Nginx Ingress in GKE – wrong client IP

Nginx Ingress in GKEGoogle Cloud Platform is one of the leading Cloud Providers, with Amazon Web Services and Microsoft Azure. Many people think that AWS is the best choice because is the most mature. But with “the best” cloud provider is like with anything in the IT world – it depends. When we talk about the Kubernetes, the leading container orchestration tool, it seems that Google Cloud Platform is the best option. After all, Kubernetes has been designed and built by Google, and how it’s maintained by the Cloud Native Computing Foundation with Google as the founding member. So it should be a surprise that many people choose Google Kubernetes Engine as that “the best” one. And if you choose Google Kubernetes Engine you probably use Nginx Ingress in GKE.

The problem I want to describe right now can be a serious problem when you will try to apply a whitelisting inside your application. It’s a common practice in case of every API microservice or just some internal middleware application used for communication with the third party systems. Of course, there are many places, where you can limit access to your application, like for example Ingress Controller annotations or some kind of cloud firewalls, but whitelisting on an application level is still in usage. But when you want to strict access to the limited IP addresses, your application must receive header with the proper IP address. Normally, X-Forwarded-For does the trick, but it’s not such simple when you use Nginx Ingress in GKE. Or… It’s simple, but you have to know what to do.


If you:

  • use Nginx Ingress Controller in Google Kubernetes Engine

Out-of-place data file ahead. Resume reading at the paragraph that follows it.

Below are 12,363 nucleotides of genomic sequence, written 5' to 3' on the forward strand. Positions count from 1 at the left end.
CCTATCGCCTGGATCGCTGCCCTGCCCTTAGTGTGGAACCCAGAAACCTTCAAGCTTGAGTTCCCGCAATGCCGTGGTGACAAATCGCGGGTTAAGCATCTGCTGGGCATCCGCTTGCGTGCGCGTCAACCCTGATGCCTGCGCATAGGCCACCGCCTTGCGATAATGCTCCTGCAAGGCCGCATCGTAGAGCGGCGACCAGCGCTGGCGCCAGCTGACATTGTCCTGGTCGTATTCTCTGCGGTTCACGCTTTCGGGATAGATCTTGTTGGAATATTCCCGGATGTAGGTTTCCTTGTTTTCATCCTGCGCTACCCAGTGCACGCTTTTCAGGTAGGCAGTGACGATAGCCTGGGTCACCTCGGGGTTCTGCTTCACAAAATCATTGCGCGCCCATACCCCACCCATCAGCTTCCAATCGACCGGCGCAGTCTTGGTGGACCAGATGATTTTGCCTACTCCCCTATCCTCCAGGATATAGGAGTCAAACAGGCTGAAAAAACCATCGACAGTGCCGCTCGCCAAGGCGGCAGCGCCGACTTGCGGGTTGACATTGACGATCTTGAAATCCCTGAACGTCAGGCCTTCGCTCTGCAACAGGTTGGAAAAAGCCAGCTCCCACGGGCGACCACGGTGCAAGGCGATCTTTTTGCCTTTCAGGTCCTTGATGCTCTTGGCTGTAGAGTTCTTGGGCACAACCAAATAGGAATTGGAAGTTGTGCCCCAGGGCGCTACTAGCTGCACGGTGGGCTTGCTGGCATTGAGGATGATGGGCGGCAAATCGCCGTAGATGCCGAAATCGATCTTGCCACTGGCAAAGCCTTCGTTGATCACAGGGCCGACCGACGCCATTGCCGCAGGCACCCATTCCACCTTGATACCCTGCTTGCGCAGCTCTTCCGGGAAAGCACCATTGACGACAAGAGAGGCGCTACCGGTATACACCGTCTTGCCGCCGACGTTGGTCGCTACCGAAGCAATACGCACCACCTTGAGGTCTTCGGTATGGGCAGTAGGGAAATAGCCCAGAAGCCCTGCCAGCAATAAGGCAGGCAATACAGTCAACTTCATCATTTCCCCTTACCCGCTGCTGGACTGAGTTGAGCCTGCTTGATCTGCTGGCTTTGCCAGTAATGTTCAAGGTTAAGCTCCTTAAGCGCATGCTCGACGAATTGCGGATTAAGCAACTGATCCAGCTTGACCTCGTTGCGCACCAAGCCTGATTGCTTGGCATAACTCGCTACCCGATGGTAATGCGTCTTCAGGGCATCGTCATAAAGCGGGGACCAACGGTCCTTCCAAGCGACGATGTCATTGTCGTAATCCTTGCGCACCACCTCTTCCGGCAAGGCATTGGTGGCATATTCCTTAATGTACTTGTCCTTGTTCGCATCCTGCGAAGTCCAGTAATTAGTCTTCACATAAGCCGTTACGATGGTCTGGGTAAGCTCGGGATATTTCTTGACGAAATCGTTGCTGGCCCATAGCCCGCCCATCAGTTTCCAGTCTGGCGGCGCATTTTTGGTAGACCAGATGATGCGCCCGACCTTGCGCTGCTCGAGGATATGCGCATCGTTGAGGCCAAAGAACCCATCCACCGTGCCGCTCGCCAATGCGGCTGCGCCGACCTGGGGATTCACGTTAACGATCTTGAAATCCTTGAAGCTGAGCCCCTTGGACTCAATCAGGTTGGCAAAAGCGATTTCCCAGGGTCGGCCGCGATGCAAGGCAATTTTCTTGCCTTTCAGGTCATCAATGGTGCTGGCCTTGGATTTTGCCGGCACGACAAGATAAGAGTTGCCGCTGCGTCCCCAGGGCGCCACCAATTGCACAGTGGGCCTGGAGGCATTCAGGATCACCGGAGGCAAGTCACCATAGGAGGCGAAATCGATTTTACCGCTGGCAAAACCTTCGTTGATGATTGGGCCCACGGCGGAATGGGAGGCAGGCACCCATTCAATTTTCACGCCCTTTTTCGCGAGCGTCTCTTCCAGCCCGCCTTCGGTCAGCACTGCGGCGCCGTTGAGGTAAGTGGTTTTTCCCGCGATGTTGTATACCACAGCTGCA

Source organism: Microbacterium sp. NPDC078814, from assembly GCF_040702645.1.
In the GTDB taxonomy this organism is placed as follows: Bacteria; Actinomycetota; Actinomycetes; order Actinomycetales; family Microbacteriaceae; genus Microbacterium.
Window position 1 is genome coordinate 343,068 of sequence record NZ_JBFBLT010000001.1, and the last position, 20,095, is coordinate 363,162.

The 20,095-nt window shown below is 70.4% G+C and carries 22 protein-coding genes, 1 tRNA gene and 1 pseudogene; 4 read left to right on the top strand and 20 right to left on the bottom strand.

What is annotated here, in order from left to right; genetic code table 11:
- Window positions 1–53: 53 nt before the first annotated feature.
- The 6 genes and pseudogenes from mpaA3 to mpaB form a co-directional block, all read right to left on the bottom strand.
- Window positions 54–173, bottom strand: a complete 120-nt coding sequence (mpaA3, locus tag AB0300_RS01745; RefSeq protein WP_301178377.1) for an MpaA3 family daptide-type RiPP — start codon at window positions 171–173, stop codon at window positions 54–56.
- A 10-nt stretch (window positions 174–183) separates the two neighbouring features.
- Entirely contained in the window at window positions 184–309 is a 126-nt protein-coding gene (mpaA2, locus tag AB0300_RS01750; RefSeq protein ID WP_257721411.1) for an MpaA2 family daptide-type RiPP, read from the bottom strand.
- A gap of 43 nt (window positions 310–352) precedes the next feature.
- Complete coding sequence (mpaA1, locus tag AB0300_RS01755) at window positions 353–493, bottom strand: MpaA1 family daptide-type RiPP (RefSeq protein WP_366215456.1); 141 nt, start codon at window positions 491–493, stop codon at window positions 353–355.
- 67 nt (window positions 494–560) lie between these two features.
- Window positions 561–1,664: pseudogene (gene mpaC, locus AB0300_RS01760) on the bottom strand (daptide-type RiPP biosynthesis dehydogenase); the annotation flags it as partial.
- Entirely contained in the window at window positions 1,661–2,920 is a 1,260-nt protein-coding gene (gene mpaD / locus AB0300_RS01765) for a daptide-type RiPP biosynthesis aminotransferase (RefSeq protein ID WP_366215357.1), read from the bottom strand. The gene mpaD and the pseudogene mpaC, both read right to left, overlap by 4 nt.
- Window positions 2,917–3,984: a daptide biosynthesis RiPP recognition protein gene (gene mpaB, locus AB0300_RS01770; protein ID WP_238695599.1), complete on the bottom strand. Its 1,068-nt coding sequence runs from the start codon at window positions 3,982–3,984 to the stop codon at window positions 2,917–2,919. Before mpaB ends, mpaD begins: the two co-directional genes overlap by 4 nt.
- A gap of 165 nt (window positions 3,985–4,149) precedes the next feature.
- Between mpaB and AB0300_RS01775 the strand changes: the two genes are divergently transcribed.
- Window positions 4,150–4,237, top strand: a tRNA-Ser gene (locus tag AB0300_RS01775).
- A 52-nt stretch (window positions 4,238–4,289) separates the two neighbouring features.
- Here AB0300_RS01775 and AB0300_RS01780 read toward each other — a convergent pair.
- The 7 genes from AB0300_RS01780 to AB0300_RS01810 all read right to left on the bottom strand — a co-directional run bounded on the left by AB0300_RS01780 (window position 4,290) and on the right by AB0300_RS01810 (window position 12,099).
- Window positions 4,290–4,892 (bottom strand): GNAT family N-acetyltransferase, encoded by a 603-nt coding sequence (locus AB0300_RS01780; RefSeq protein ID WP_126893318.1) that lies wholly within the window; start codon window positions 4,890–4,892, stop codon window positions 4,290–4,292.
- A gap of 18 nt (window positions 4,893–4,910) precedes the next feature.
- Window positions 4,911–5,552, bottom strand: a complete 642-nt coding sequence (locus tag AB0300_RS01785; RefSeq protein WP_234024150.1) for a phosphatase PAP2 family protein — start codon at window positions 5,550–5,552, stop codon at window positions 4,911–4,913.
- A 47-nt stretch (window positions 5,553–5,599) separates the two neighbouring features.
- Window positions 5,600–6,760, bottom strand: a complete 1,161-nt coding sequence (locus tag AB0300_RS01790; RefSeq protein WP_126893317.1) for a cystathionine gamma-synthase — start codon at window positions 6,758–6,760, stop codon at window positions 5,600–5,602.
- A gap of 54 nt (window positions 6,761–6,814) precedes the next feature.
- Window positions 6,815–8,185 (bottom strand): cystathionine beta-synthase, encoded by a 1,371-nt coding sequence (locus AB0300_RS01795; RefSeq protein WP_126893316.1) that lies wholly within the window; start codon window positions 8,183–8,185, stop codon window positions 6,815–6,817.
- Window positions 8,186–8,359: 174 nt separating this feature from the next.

• use helm for Nginx Ingress Controller installation
  • want to pass the real client IP to the application

you have to install Nginx Ingress with the following command:

Why? That’s why. 🙂

Nginx Ingress in GKE – wrong Client IP

What’s the problem – an example.

Maybe it would be better to describe the problem with the example. Let’s create a simple deployment with service and expose it through the Nginx Ingress in GKE. I assume that you have Kubernetes up and ready if you want to go through the instructions below, and also Helm/Tiller installed and configured. In this example, it’s the simples configuration in the kube-system namespace and without any security features. Just for testing purposes. 🙂

I found a very easy example to run on Qwiklabs, so we can use it for our needs.

So we need:

  • deployment with some application
  • service for this application
  • Ingress Resource
  • Ingress Controller (Nginx Ingress in GKE)

Let’s create our deployment:

We have our deployment, so now let’s expose that as the service. In our case, we just use the kubectl expose command, so it will create a ClusterIP service for our deployment.

As you can see service is up and running, now it’s time for Nginx Ingress resource. One of the simplest ways is to use helm for Nginx Ingress installation from the official Chart repository. You can find more details about Nginx Ingress on the Charts Repository on Github. In this case, we are using command from the Qwiklabs example.